Cumulative incidence and risk factors for hospitalization and surgery in a population-based cohort of ulcerative colitis

Sunil Samuel, Steven B. Ingle, Shamina Dhillon, Siddhant Yadav, W. Scott Harmsen, Alan R. Zinsmeister, William J. Tremaine, William J. Sandborn, Edward V. Loftus

Research output: Contribution to journalArticlepeer-review

62 Scopus citations

Abstract

Background: We sought to identify clinical and demographic features influencing hospitalization and colectomy in a population-based inception cohort of ulcerative colitis. Methods: Between 1970 and 2004, a total of 369 patients (58.5% males) from Olmsted County, MN, were followed from diagnosis for 5401 personyears. The cumulative probability of hospitalization and colectomy were estimated using the Kaplan-Meier method. Cox proportional hazards regression was used to identify factors associated with hospitalization and colectomy. Results: The cumulative probability of first hospitalization was 29.4% at 5 years (95% confidence interval [CI], 24.5%-34.1%), 38.7% at 10 years (33.1%-43.8%), 49.2% at 20 years (42.7%-55.2%), and 52.3% at 30 years (45.1%-59.7%). The incidence rate of hospitalizations decreased over the last 4 decades, although cumulative probability of first hospitalization increased with successive decades of diagnosis. Early need for corticosteroids (hazard ratio [HR], 1.8; 95% CI, 1.1%-2.7%) and early need for hospitalization (HR, 1.5; 95% CI, 1.02-2.4) were independent predictors of hospitalization after 90 days of illness. The cumulative probability of colectomy from the time of diagnosis was 13.1% at 5 years (95% CI, 9.4%-16.6%), 18.9% at 10 years (95% CI, 14.4%-23.2%), and 25.4% at 20 years (95% CI, 19.8%-30.8%). Male gender (HR, 2.1; 95% CI, 1.3-3.5), diagnosis in the 1990s (HR, 2.0; 95% CI, 1.01-4.0), and diagnosis in 2000 to 2004 (HR, 3.7; 95% CI, 1.7-8.2) were significantly associated with colectomy risk. Conclusions: Colectomy rates were comparable to reports from northern Europe. The numbers of hospitalizations show a decreasing trend. Male gender and being diagnosed in the 2000 to 2004 period predicted colectomy while extensive colitis predicted future hospitalizations.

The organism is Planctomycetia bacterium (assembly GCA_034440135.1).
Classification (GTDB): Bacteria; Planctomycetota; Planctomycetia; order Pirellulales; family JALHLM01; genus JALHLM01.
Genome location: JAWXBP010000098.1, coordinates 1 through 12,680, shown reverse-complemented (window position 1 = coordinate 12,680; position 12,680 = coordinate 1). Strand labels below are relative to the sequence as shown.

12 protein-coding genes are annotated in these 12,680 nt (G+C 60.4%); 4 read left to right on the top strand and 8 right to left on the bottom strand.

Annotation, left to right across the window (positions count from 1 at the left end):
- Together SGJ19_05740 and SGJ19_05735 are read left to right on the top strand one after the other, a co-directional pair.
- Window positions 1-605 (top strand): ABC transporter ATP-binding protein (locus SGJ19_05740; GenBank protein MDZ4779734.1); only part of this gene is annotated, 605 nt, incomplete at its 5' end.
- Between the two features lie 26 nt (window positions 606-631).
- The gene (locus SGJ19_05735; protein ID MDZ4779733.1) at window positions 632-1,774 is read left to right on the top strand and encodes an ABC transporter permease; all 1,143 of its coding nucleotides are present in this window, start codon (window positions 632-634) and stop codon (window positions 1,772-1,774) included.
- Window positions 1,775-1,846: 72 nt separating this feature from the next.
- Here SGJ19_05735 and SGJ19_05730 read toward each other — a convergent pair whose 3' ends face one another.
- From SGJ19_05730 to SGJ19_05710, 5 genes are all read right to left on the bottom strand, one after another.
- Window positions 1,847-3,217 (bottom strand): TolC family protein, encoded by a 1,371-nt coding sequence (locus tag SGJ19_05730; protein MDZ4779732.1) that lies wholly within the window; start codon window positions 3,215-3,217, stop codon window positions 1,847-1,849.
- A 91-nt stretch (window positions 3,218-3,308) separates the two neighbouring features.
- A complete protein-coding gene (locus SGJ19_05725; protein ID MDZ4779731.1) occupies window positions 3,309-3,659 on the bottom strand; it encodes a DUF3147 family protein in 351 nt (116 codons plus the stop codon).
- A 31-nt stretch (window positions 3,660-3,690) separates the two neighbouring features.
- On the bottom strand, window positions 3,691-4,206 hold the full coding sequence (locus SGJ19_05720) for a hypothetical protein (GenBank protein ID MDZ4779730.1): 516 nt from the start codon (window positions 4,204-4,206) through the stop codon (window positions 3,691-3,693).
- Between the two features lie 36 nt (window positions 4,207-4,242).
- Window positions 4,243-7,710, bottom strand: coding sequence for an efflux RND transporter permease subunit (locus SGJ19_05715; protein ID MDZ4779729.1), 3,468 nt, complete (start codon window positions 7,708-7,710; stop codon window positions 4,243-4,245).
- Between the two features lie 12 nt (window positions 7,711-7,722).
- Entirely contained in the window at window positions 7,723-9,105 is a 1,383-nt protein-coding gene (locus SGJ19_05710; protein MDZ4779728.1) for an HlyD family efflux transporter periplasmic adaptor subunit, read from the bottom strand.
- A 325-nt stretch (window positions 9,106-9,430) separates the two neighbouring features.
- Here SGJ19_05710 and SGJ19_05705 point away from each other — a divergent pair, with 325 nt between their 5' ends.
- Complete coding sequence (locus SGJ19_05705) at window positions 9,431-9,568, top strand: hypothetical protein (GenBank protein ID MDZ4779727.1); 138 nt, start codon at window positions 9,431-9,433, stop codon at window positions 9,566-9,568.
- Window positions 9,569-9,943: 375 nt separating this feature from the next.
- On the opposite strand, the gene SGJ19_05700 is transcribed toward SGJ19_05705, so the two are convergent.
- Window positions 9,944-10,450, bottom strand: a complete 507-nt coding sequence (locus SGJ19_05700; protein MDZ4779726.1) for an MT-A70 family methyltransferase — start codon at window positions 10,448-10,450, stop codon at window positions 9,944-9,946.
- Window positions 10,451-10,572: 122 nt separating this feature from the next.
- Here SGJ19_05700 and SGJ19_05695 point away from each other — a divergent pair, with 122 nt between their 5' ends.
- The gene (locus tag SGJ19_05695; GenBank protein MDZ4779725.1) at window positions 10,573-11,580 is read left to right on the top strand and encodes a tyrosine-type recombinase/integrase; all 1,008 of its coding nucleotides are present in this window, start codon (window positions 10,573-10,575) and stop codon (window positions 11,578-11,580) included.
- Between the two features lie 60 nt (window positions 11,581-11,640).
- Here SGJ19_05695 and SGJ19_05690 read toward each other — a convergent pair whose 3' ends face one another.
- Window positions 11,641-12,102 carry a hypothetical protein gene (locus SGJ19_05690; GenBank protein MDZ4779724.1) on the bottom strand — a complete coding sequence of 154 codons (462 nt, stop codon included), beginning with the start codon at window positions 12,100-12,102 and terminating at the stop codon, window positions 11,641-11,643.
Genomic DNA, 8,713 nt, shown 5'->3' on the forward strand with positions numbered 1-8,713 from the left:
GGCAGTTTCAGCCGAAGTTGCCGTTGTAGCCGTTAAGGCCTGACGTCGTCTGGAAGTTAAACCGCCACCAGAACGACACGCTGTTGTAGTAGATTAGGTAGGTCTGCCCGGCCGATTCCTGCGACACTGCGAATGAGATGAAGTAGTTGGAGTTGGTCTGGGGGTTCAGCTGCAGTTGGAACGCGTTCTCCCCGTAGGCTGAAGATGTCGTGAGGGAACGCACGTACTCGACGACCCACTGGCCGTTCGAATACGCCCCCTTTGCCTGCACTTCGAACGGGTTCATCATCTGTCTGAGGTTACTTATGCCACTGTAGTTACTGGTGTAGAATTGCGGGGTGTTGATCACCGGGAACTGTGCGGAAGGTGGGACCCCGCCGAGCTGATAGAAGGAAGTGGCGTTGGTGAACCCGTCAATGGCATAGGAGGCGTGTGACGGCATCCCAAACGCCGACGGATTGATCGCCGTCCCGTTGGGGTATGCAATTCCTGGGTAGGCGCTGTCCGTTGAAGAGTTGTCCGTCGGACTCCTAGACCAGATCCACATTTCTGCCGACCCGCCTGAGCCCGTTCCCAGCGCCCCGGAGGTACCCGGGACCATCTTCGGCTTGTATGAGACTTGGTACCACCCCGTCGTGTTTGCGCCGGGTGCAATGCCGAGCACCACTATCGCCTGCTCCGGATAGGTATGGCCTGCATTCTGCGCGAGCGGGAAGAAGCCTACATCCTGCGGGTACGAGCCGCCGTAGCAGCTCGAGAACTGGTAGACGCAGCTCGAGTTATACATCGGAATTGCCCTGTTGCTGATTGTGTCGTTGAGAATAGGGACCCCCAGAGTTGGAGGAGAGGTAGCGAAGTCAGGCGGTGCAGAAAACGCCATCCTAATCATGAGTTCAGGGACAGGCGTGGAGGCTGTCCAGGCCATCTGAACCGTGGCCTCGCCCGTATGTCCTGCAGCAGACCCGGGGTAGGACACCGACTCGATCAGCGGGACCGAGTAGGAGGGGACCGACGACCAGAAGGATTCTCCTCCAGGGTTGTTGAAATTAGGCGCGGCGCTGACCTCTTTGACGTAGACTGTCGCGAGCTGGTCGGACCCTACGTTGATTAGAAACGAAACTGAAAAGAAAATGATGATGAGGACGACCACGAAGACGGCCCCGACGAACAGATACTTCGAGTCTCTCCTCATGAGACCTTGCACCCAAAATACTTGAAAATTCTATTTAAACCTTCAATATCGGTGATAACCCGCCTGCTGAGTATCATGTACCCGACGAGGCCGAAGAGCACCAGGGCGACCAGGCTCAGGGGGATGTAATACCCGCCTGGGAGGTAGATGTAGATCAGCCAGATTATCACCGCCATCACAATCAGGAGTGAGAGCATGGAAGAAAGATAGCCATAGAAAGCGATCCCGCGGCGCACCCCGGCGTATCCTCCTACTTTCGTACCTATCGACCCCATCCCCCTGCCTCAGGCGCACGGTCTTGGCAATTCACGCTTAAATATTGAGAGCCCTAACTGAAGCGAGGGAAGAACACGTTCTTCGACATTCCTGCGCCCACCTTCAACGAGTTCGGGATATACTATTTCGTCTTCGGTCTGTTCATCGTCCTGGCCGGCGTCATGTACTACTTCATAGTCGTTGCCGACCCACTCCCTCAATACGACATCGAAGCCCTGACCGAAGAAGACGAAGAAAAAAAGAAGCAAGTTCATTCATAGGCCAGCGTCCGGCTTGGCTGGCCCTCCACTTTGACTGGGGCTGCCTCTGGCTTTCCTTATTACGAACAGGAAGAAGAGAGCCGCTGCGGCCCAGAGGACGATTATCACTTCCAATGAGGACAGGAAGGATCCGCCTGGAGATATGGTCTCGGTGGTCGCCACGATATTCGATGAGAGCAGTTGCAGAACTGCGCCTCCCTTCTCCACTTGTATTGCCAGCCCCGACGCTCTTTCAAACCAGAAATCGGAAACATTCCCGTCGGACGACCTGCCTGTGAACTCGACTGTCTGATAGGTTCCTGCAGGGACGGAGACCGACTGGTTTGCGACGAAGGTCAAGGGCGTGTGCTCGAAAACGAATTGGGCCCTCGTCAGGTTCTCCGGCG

Original languageEnglish (US)
Pages (from-to)1858-1866
Number of pages9
JournalInflammatory bowel diseases
Volume19
Issue number9
DOIs
StatePublished - Aug 2013

Keywords

  • Colectomy
  • Corticosteroids
  • Hospitalizations
  • Ileal pouch-anal anastomosis
  • Ulcerative colitis

ASJC Scopus subject areas

  • Immunology and Allergy
  • Gastroenterology

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